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-Ph. D. in Criminal Justice, April, 2000, Rutgers Graduate School of Criminal Justice, Newark, N.J. (Doctoral dissertation entitled Police and Citizen Perceptions of Police Power).
The goal of this research was to develop a definitive picture of how police and citizens viewed the typical street encounter and determine how contextual variables such as
demographic and situational characteristics were expected to influence the handling and outcomes of encounters. This was done via the collection of data about likely police
behavior during street encounters in order to determine whether police and the public were similar in their beliefs (i.e., whether there were statistically significant difference
between the groups). In conclusion, some factors influenced perceptions of the level of intrusiveness that would be used. In addition, more between-group than within-group differences, were discovered.
-M.A. Degree in Criminal Justice, January, 1993, Rutgers University, Newark, New Jersey
-B.S. Degree in Administration of Justice, May, 1991, Rutgers University, New Brunswick, New Jersey
Certification: Criminology Minor: Sociology
Associate Professor, Department of History and Social Science (Coordinator of Criminal Justice Major, Felician College (2005-)
Assistant Professor, Department of Criminal Justice, Seton Hall University (2000-2005)
Instructor, Department of Criminal Justice, Seton Hall University (1996-2000)
Assistant Professor, Department of Criminal Justice, Monmouth University (1994-1996)
Adjunct, Montclair State University, Caldwell College, Rutgers University (1993-1996)
Research Methodology* Violent Crime
Victimology Police In Modern America
Community Experience Cooperative Education
Special Issues: Domestic Violence Criminological Theory
Criminal Justice in Modern America Juvenile Justice/Delinquency
Criminology Social Problems
Sentencing Practices Crisis Intervention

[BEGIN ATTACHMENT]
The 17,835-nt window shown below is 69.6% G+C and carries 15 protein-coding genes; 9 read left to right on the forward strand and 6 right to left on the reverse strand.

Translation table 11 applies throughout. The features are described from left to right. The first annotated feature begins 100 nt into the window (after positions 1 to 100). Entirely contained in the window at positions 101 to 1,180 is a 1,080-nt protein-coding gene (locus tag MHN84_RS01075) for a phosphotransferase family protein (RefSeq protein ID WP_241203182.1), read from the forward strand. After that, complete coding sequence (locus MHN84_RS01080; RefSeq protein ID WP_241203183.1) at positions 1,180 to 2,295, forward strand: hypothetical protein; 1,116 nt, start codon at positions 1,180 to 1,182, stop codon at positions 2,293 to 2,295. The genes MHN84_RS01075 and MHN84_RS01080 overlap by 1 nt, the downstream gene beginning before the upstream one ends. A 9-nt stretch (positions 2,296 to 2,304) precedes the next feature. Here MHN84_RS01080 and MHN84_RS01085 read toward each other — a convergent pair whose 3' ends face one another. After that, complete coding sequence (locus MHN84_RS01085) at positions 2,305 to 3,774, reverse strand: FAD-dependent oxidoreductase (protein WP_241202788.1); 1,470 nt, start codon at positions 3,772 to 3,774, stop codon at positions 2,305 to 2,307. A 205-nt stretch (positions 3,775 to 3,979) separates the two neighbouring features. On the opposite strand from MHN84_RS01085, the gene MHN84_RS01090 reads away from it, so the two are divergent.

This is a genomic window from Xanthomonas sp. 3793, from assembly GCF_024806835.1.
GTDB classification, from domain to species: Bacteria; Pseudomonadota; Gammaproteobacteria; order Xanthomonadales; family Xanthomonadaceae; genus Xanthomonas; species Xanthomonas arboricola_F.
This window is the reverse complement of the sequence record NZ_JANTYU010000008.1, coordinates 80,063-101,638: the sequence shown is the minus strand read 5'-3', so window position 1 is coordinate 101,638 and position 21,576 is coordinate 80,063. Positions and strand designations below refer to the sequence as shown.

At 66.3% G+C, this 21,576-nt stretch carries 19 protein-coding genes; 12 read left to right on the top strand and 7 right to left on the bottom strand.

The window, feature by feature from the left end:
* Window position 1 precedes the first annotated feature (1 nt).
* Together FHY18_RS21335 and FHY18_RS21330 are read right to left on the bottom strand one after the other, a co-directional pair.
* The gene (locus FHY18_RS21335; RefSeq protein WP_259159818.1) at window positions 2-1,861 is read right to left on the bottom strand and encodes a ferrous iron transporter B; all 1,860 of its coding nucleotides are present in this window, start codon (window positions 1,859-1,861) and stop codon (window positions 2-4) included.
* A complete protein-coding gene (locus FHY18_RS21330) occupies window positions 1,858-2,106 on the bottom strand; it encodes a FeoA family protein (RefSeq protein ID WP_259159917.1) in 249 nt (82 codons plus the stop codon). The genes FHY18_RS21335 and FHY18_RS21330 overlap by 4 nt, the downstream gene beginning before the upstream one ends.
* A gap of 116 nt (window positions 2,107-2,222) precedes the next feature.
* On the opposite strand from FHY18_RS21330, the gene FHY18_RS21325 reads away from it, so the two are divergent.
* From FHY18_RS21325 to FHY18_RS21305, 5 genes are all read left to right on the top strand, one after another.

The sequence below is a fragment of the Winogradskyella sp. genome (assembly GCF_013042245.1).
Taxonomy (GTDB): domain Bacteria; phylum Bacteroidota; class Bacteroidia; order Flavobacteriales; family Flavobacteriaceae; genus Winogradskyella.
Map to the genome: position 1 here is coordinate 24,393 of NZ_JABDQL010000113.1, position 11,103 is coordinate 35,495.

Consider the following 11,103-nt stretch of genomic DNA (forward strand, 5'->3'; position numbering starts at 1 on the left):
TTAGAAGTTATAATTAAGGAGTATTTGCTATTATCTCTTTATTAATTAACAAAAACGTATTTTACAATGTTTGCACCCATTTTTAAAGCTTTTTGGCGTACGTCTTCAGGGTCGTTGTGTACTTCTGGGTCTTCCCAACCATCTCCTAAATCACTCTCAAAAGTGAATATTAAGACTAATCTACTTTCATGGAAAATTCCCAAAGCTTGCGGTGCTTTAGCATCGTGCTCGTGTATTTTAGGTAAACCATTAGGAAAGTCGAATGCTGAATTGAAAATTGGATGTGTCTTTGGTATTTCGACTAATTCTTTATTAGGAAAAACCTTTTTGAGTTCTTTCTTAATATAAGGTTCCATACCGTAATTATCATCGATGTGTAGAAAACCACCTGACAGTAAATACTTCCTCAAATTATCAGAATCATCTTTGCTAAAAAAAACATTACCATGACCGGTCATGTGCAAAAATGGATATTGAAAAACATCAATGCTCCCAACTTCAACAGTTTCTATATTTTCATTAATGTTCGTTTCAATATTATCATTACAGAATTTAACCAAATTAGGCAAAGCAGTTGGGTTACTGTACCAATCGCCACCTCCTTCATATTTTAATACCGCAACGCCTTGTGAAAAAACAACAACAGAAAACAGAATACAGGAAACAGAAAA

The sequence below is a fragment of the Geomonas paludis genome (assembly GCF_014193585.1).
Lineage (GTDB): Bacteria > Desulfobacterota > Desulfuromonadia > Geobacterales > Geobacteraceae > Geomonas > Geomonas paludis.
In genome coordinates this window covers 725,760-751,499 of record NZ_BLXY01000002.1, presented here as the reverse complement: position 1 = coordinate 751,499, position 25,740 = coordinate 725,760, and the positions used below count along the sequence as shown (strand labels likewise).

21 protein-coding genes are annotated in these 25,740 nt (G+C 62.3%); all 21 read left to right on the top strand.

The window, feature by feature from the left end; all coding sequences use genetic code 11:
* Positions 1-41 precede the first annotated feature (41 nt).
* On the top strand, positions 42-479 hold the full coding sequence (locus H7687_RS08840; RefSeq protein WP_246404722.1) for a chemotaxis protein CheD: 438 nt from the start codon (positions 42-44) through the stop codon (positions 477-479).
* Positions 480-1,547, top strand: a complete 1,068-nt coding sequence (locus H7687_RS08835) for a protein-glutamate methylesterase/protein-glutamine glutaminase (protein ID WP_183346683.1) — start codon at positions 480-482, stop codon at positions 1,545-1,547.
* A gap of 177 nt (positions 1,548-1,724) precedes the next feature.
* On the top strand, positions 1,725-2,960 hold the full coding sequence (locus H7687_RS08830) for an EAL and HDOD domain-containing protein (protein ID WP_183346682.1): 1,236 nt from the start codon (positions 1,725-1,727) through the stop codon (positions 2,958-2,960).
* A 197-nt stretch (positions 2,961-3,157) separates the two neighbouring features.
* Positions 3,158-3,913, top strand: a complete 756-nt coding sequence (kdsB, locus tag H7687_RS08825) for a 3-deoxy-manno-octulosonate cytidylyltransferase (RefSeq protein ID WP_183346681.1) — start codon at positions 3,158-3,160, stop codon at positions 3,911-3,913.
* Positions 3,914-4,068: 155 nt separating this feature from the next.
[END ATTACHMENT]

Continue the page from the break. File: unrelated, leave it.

Case Law Processing Community Corrections/Supervision
Introduction to Sociology Introduction to Corrections
Introduction to Criminal Justice I and II Dynamics of Urban Society
*Teaching Initiatives include the incorporation of Information Technology into all sections of Research Methodology. Microcase ExplorIt Software is utilized. Special attention
is given to: word processing applications including the use of the computer to create graphics and material for presentations, literature searching by using computer technology,
remote access to library holdings, use of the CD-ROM systems in the library for periodical literature searches; introduction to the use of listservs as a means of following
scholarly exchanges on-line, and the use of the Internet for research.
Student in EDU101A: Teaching Online Course. The following course requirements are being met to receive certification: participation in Unit Discussions and completion of course tool activities, completion of the eCertification exam, and completion of a two-unit Demonstration course. Received grade of “A” in course, and am preparing an Online Criminology course for administration in the summer of 2008 with the Adult Education group.
Robertiello, G. (2008). “Vigilantism” in Encyclopedia of Social Problems. CA: Sage Publishing Company.
Entry in encyclopedic index on the history of vigilantism, and its effects. Due to the fact that legislation requires sex offenders to be identified, this crime of taking matters into one’s own hands and out of the hands of the criminal justice system, can have dire consequences.
Robertiello, G. (2008, Spring). “Crisis Intervention Teams: Worth More Than a Quick Look in New Jersey
Criminal Justice Educator, pp.6-9. This article was based on research examining the use of Crisis Intervention Teams to deal with the special needs of mentally ill offenders. Since officers need to respond in a split-second to encounters with citizens, they might not have the full story. Specialized training for officers can assist them with determining which alleged offenders might have special needs.